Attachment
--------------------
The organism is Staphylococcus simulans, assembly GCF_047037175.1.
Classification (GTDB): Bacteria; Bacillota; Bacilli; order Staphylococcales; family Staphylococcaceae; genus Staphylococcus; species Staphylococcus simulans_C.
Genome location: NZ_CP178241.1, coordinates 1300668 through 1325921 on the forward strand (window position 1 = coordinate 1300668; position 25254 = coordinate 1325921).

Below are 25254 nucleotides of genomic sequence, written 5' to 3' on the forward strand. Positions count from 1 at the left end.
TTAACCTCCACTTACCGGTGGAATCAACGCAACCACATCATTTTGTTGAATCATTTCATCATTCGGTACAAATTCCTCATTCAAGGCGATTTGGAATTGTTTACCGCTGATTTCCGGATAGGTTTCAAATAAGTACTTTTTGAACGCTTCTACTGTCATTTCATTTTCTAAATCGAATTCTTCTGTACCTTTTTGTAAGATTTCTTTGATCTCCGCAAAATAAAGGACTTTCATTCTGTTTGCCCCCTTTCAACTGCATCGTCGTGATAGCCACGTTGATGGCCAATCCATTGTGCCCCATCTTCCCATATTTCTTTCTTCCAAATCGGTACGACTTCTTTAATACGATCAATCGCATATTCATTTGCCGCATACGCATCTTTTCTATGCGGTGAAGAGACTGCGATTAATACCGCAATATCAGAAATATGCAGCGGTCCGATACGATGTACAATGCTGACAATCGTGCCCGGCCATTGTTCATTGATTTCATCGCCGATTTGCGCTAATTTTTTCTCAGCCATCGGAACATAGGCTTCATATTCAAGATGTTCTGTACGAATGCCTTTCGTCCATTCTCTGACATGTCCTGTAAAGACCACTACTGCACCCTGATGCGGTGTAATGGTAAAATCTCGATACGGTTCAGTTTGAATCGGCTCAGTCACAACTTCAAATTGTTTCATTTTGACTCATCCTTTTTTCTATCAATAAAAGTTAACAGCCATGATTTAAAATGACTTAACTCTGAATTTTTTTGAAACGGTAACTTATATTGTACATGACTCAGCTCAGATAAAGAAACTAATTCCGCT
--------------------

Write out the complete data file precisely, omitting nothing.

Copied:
The organism is Staphylococcus simulans, assembly GCF_047037175.1.
Classification (GTDB): Bacteria; Bacillota; Bacilli; order Staphylococcales; family Staphylococcaceae; genus Staphylococcus; species Staphylococcus simulans_C.
Genome location: NZ_CP178241.1, coordinates 1300668 through 1325921 on the forward strand (window position 1 = coordinate 1300668; position 25254 = coordinate 1325921).

Below are 25254 nucleotides of genomic sequence, written 5' to 3' on the forward strand. Positions count from 1 at the left end.
TTAACCTCCACTTACCGGTGGAATCAACGCAACCACATCATTTTGTTGAATCATTTCATCATTCGGTACAAATTCCTCATTCAAGGCGATTTGGAATTGTTTACCGCTGATTTCCGGATAGGTTTCAAATAAGTACTTTTTGAACGCTTCTACTGTCATTTCATTTTCTAAATCGAATTCTTCTGTACCTTTTTGTAAGATTTCTTTGATCTCCGCAAAATAAAGGACTTTCATTCTGTTTGCCCCCTTTCAACTGCATCGTCGTGATAGCCACGTTGATGGCCAATCCATTGTGCCCCATCTTCCCATATTTCTTTCTTCCAAATCGGTACGACTTCTTTAATACGATCAATCGCATATTCATTTGCCGCATACGCATCTTTTCTATGCGGTGAAGAGACTGCGATTAATACCGCAATATCAGAAATATGCAGCGGTCCGATACGATGTACAATGCTGACAATCGTGCCCGGCCATTGTTCATTGATTTCATCGCCGATTTGCGCTAATTTTTTCTCAGCCATCGGAACATAGGCTTCATATTCAAGATGTTCTGTACGAATGCCTTTCGTCCATTCTCTGACATGTCCTGTAAAGACCACTACTGCACCCTGATGCGGTGTAATGGTAAAATCTCGATACGGTTCAGTTTGAATCGGCTCAGTCACAACTTCAAATTGTTTCATTTTGACTCATCCTTTTTTCTATCAATAAAAGTTAACAGCCATGATTTAAAATGACTTAACTCTGAATTTTTTTGAAACGGTAACTTATATTGTACATGACTCAGCTCAGATAAAGAAACTAATTCCGCT